On January 19, 2015, the firm’s managing partner, Patrick Quinn, convened a conference call with all Cadwalader partners to convey a stunning one-two punch: Woolery would not become chairman, and he was leaving the firm to start a hedge fund. Woolery was not on the call to explain himself.

Unpleasant Press

No law firm wants this kind of attention. No client wants its outside firm to project uncertainty and instability at the top. No one inside the firm wants to hear about someone who has now been “thrust into the role of designated chairman of the firm,” as The American Lawyer described Patrick Quinn.

Woolery is gone, and so is Chris White, the former Cadwalader chairman who sold fellow partners on Woolery and his stunning guaranteed compensation package. White, age 63, left the firm in November to become co-CEO of Phoenix House, the nation’s largest non-profit addiction rehabilitation center.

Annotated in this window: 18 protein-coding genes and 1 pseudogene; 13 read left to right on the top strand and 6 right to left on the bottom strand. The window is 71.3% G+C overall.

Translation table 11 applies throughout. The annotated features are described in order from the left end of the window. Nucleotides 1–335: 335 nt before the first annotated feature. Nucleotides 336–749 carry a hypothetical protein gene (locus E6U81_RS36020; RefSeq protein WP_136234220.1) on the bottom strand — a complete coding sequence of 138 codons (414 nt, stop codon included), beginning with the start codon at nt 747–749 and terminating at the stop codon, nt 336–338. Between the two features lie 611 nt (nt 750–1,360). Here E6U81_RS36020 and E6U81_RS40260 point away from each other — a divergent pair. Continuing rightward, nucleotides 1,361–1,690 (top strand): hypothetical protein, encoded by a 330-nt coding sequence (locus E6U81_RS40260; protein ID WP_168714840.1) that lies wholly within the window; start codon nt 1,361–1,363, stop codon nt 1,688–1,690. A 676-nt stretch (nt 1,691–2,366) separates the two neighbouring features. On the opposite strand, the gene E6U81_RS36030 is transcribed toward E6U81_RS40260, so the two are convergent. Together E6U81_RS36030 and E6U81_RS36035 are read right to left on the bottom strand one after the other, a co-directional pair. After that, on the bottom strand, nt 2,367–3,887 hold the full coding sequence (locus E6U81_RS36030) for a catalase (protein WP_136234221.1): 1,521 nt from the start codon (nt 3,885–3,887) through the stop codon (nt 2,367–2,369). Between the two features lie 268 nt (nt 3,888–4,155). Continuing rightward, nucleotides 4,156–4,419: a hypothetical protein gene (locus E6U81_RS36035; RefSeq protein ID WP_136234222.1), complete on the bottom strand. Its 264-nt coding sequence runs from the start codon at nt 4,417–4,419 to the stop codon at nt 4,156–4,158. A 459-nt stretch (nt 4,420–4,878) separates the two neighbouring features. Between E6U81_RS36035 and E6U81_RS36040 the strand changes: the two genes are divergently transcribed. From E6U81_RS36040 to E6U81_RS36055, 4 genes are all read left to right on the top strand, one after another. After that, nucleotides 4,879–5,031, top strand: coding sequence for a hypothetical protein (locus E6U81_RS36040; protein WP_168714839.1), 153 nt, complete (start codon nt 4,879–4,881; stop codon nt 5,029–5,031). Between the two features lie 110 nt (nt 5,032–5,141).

Meanwhile, newly designated Cadwalader chairman Quinn says that the firm has no plans to change its strategy, including its reliance on lateral partner hiring. Maybe Chris White can use his new job to help Quinn and other managing partners shake their addiction to laterals. Apparently, first-hand experience with failure isn’t enough.


  1. The myopia and denial about lateral partners is nothing short of staggering. A year or so ago I met some guys who’d developed software that purported to have a very high success rate at predicting who among a firm’s lawyers would become a successful rainmaker. In fact, they claimed that the prediction would work even if administered to law students. Intrigued by the possibility, I set about investigating whether or not there was a market for it. Of all the potential use-cases, I figured that lateral-partner decisions were the biggest personnel bets that firms make.